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John Naimo

John and Libby Naimo, owners and breeders of English Springer Spaniels, found each other through their love of dogs. It’s little wonder that they ended up naming their kennel “Kismet,” a word that is synonymous with fate and destiny, which nails the heart and soul of their story since the 1990s.

Crossing Paths in the Dog World

English Springer Spaniels played a huge role in the Naimos’ connection and eventual marriage. Four decades ago, both were English Springer breeders who competed against each other numerous times in the Northeast without even realizing it—professional handler Diana Mason handled John’s dogs, while Libby handled her own.

John Naimo

Both their lives as they knew them came to a halt in the 1990s. Libby’s husband passed in 1995, and two years later, John’s wife died. These tragedies are what connected them initially. “I felt I could offer support to a fellow Springer person,” Libby recalls. “He lived in Jackson, New Jersey, and I was a 4-¾- hour drive away in Mendon, Massachusetts.”

An Unexpected Connection

Zoom was not an option and John did not have a computer, so their communication was mainly over the phone. “I knew he was lonely, so I would take his calls and we would talk for an hour maybe twice a week. Eventually, he shared that his ‘weekend dog person’ had given notice and that he only had two weekends left that he could go anywhere. He didn’t know what to do or where to go.”

During those phone conversations, Libby learned John liked saltwater tropical fish. She suggested he visit her, and they could go to the New England Aquarium in Boston. “I had no interest in him at that point other than just as a friend. But when he arrived with a bouquet of roses, I thought to myself, ‘Hmm, what a nice man. Maybe when he’s ready to date, I would consider it.” As it turned out, foul weather meant the pair never left the house that visit. “We spent the weekend talking dogs, shows, breeding, history of our prior relationships, etc.,” recalls Libby.

“Dogs are such good judges of character! I was making a home-cooked pot roast and while it cooked, I went to sit next to him on the loveseat. He was alongside my favorite dog of all time, Hershey. When I went to sit down, Hershey took his paw and gently pushed me away,” Libby laughs. “I had taken Hershey with me on two dates and in both cases, he put his head and tail down to let me know he did not approve of the men at all, and here he was, telling me in no uncertain terms he liked this man!”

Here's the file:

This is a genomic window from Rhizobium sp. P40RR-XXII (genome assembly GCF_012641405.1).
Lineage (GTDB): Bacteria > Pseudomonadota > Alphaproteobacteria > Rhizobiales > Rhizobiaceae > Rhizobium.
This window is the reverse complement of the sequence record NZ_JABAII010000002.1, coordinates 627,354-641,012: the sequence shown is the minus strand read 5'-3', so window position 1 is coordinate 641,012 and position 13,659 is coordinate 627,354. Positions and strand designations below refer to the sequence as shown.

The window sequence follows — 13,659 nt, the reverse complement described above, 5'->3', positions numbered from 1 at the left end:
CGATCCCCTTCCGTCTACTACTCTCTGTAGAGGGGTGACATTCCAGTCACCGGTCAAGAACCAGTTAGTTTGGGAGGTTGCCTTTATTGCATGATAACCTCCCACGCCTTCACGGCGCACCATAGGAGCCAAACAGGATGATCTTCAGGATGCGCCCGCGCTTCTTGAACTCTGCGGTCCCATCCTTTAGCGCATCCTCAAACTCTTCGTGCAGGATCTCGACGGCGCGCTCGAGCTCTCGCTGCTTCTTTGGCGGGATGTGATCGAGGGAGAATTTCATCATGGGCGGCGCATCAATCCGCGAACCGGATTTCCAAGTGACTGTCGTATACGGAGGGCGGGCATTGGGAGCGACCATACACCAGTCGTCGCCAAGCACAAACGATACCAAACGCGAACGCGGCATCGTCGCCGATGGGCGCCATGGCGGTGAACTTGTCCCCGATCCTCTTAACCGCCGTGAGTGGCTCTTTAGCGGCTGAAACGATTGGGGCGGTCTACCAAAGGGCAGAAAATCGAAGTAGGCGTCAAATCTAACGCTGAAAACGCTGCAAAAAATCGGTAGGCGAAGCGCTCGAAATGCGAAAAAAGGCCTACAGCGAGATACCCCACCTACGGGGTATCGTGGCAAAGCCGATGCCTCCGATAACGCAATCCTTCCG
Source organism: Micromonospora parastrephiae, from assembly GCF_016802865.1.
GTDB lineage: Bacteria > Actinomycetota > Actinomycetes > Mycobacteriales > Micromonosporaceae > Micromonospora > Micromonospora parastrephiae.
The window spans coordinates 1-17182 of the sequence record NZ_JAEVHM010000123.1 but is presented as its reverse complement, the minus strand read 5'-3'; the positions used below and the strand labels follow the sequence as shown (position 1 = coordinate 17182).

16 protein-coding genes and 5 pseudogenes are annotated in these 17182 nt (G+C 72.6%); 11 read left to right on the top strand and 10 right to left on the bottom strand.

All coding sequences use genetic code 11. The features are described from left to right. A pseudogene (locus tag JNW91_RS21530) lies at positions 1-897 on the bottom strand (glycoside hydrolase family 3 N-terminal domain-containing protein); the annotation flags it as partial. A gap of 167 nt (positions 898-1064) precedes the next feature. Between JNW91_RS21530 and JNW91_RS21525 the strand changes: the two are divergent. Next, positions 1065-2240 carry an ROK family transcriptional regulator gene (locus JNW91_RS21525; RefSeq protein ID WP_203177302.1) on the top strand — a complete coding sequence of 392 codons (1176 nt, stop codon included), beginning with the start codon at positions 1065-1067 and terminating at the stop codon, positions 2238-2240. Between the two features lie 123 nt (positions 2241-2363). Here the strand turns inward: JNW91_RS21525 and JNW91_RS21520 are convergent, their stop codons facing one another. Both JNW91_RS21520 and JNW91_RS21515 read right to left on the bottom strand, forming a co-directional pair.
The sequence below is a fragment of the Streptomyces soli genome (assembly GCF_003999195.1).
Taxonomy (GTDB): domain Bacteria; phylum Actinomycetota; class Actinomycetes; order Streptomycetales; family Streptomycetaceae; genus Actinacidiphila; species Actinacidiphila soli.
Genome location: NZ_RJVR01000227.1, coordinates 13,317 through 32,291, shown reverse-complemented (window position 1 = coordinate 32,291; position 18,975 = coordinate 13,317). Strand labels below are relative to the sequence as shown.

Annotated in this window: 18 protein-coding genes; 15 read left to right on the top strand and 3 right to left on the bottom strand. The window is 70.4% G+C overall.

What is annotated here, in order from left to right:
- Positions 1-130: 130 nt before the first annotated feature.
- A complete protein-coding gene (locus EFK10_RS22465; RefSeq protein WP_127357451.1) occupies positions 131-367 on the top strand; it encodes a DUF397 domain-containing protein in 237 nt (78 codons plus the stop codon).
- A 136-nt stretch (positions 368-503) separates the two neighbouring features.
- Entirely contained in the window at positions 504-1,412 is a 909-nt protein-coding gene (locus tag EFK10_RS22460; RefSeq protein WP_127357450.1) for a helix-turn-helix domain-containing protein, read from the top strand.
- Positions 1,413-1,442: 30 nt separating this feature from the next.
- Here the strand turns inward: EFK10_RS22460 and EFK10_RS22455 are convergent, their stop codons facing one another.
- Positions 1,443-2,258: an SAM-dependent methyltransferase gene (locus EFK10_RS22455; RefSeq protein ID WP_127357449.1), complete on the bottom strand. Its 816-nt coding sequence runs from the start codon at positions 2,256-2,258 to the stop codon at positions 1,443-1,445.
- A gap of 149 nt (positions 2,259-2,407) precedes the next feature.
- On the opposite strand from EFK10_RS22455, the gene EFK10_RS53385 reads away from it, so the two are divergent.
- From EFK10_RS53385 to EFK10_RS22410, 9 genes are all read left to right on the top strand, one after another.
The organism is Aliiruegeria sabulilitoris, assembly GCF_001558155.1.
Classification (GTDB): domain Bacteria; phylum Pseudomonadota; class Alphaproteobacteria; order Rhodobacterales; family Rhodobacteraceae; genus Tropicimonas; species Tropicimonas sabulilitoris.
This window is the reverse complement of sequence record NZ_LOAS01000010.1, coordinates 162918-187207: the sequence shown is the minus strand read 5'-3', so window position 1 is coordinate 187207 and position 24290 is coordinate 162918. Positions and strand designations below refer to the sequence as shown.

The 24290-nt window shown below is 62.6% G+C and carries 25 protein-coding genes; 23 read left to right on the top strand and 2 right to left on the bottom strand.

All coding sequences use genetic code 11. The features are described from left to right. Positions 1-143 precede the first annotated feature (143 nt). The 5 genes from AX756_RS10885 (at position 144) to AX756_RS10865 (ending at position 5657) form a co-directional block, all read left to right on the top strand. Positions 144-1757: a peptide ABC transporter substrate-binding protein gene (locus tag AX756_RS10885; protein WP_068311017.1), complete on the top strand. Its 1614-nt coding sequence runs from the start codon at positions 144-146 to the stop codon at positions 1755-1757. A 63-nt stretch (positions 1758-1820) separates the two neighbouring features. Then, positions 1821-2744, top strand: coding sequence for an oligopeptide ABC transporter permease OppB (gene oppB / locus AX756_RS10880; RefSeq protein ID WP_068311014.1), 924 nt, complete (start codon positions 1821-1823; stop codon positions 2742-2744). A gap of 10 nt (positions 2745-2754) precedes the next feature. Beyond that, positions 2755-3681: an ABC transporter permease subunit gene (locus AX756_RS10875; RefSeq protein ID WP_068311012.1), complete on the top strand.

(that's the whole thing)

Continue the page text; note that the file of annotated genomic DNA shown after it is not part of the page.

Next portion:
Libby Naimo

“Solo” No Longer

At the time, Libby was self-employed, while John owned a business in Staten Island, New York City. As their relationship blossomed, Libby moved in with John in New Jersey, as her job was more flexible, location-wise. Later that year, they purchased a larger home in Jackson before marrying in 2002. They have since moved to a smaller home on an acre in Ellendale, Delaware, where they operate their kennel.

Their English Springer connection is built on substance and spirit. Both were attracted to the same two English Springer bloodlines—Canarch and Ridgewyn—which were recognized for their temperament, sturdiness, and health. Their breeding strengths melded nicely, acknowledges Libby. “Since we were using more or less similar bloodlines when we bred my dog to his bitch, we got two lovely champions. The bitch from that breeding is behind what we have today.”

The couple’s top show dog today is 4-year-old “Solo,” campaigned by two-timer Westminster Kennel Club Dog Show-winning handler Kellie FitzGerald. Solo has one Best in Show and one Reserve Best in Show and will be retired later this year. Libby and John attend only Solo’s shows that are within two hours of their home. “With a house full of dogs and fish tanks, it’s difficult to find good dogsitters,” Libby explains.

John Naimo

She characterizes Solo as “the sweetest dog you will ever meet. He has not a mean bone in his body. He can run all day and then morph into a couch potato when it’s time to chill. In essence, he is a goofy boy who loves to play, retrieve, and hug his humans.”

Solo was a singleton in his litter. Libby recalls, “Out he came, and I was sad when he was dark without the customary blaze and wide white collar of a Springer. Being a fan of reggae music, it seemed obvious we would name him after a Bob Marley song, Kismet One Love One Heart. He has gone on to prove the adage breeders say, ‘Often the single puppy is so good, you don’t need others.’ ”

Related article: How Does a Dog Win a Dog Show?
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